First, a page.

Thursday, August 23, 2007

The Expedition Bogs Down

I've been enjoying The Egyptologist (see previous post) by Arthur Phillips, but I have to admit the second half hasn't been as fun as the first. He got off to a rip-roaring start, then settled in to pleasant clip. But by the mid-point, it began to feel like the Pulitzer Syndrome (see my explanatory post here) was setting in, even though his first effort didn't win that prize. It was, however, a huge success, and perhaps no one doing the preliminary reading for the second book had the guts to say, "Uh, listen Art, this is great stuff -- GREAT! But, uh... the second half; it gets a little, uh, slow."

Don't get me wrong, it's still quite enjoyable, and I might still recommend the book (I have to finish it to be sure). The characters are gorgeously drawn, and their language (on display so resplendently in their correspondence, which makes up the whole of the book) is delicious. But I feel like I'm stuck in the exposition section of the book and it's regenerating itself. Perhaps it's the device of using only letters as text that bound him to unfold the plot so slowly; each of the letter-writers doesn't know what the other one knows, and they're on opposite sides of the earth, in the 1920s, before international telephone service, much less email. It's amusing to watch letters cross in the mail, cables (enigmatically brief because of their cost) misinterpreted... but it can only provide the backbone of a story for so long.

Some of the characters might be utter liars, not even who they pretend to be. Some might simply be fooling themselves and wreaking havoc because of it. I'm tired, though, of not knowing and being pulled back and forth. It's unfair after 200 pages to not have revealed even a little of what's what. It's really quite fun for a good while, but then suddenly I find myself skimming whole paragraphs, even pages.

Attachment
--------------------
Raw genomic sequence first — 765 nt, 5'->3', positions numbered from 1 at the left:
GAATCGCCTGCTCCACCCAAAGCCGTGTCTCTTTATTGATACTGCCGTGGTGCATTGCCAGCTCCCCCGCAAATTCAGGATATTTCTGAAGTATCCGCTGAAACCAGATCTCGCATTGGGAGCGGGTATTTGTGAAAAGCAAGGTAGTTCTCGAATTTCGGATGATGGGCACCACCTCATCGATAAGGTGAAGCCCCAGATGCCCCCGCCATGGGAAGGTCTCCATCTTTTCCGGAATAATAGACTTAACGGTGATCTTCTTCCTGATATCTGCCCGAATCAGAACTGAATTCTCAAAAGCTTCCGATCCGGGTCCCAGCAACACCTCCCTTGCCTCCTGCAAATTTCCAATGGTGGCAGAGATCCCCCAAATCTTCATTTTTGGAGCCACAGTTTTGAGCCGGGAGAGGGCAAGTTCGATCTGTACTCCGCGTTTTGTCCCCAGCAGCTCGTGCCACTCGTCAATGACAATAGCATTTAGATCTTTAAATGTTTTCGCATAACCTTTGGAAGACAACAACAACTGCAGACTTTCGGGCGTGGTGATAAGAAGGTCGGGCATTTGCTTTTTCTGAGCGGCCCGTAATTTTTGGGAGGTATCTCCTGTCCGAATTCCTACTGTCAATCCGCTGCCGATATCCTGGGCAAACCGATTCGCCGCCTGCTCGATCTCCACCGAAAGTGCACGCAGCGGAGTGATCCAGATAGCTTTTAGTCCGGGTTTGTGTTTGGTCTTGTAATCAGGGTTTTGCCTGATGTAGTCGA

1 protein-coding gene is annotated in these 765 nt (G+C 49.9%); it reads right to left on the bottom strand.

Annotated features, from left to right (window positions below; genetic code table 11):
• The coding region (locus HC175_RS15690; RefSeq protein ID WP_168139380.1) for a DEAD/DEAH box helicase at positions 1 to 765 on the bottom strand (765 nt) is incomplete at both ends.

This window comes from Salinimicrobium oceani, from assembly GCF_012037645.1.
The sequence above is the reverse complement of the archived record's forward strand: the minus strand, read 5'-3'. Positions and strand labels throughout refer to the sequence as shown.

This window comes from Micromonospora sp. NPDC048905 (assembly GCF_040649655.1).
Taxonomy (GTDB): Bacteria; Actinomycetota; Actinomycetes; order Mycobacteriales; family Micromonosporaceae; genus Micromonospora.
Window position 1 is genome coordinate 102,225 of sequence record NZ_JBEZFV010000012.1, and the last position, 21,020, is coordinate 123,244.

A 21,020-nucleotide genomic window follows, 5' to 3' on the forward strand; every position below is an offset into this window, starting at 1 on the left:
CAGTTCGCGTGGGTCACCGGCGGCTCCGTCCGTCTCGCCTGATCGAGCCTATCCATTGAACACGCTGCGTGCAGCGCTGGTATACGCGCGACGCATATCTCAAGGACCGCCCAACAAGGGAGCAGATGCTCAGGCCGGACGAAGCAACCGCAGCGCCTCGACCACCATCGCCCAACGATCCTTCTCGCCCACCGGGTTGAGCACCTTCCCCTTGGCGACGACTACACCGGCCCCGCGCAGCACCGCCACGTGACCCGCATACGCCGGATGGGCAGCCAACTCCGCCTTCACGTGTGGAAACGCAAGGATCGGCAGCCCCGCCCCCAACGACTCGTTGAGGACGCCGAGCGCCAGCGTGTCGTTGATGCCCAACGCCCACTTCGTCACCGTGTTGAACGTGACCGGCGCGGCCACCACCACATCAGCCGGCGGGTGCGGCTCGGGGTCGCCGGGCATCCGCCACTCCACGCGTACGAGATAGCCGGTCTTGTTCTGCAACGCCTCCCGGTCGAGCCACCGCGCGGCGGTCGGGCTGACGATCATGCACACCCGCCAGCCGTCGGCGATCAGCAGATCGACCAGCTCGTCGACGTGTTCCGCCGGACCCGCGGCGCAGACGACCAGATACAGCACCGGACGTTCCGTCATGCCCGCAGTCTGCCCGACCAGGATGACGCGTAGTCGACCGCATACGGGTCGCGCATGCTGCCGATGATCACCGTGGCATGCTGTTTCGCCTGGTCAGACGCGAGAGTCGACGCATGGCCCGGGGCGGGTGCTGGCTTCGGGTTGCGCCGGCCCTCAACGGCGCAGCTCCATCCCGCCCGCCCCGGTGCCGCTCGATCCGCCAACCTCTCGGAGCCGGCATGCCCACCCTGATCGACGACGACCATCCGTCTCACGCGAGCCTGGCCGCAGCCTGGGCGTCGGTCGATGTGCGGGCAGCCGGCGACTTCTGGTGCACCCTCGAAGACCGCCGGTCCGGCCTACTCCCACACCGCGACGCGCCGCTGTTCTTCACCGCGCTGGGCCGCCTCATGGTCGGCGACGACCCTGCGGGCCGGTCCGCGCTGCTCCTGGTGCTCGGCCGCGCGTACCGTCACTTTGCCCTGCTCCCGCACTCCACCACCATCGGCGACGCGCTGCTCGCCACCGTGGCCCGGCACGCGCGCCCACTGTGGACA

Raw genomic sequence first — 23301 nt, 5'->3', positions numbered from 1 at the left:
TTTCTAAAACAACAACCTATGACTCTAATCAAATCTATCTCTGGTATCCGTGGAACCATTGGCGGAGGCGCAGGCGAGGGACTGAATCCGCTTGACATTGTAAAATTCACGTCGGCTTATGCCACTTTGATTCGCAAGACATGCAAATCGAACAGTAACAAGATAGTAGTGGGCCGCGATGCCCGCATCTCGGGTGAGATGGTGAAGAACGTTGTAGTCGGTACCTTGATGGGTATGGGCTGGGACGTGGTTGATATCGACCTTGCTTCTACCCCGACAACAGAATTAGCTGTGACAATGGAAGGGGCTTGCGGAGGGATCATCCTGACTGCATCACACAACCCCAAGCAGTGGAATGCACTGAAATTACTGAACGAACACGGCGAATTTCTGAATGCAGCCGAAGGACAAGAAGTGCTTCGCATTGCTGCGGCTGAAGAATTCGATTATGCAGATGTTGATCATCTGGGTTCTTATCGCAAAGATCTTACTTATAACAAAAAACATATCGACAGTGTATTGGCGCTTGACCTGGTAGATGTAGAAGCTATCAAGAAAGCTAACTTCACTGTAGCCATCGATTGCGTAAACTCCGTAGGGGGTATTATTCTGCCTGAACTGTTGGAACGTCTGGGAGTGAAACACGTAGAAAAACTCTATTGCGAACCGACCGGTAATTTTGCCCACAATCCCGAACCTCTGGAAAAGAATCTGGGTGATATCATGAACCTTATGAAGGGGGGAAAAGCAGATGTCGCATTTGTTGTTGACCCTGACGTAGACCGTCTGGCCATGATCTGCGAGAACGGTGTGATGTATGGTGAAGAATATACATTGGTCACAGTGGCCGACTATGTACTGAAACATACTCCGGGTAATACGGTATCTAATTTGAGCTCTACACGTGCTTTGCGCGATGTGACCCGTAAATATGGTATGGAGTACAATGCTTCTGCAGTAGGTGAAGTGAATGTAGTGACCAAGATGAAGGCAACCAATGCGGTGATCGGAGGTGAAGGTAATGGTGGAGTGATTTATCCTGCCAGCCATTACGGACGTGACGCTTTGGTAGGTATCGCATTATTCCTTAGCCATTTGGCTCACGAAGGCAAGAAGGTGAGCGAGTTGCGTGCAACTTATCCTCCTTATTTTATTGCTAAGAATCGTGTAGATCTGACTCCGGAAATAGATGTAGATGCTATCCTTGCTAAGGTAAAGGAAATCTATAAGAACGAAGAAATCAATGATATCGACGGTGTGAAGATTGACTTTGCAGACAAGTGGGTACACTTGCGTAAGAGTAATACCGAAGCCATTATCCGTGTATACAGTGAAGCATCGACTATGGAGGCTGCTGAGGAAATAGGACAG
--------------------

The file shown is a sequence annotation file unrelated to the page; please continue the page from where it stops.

In the final third of the book,Trillipush interprets a very long set of hieroglyphs (not hieroglyphics, as he points out), and the resulting text goes on for pages and pages, doing nothing to move the plot forward. Oh, I get the idea: Phillips is doing a little reverse psychoanalysis, in which Trillipush uses the mytho-historical figure of the Egpytian king to vent all his inner frustrations and secrets. Clever and fun for a few paragraphs, but nothing new gets revealed. A little of this goes a very long way.

What keeps me reading is, of course, the desire to see the mystery solved. With all the excess, there's still a pull to find out whodunit, or, more aptly, who's fooling who. Also, there's still some good flavor left in Phillips' frothy concoction, even after pouring on too much sugar for too long. But he'd better move it along. His character Trillipush wowed his creditors into investing in his expedition with promises of a huge discovery of gold artifacts and historical insight. Phillips made a similar promise with considerable brio at the beginning of The Egyptologist. By now, both creditors and reader are getting impatient.

2 comments:

Muffy St. Bernard said...

Despite your anguish, this sounds sort of interesting! Epistolary novels have a certain richness but they tend to stretch disbelief pretty far, maybe because we don't tend to read as many books like that so the device seems weird.

I know there have been some attempts to write epistolary novels about email writers -- "The Psycho Ex Game" by Merrill Markoe and Andy Prieboy did a pretty good job of this, partly because they each wrote the respective emails.

Thinkulous said...

Writing a correspondence novel with a correspondent sounds like fun! Great idea...

It's not my belief that's stretched so much as my patience... but I'm in the home stretch, and I will report fully when done.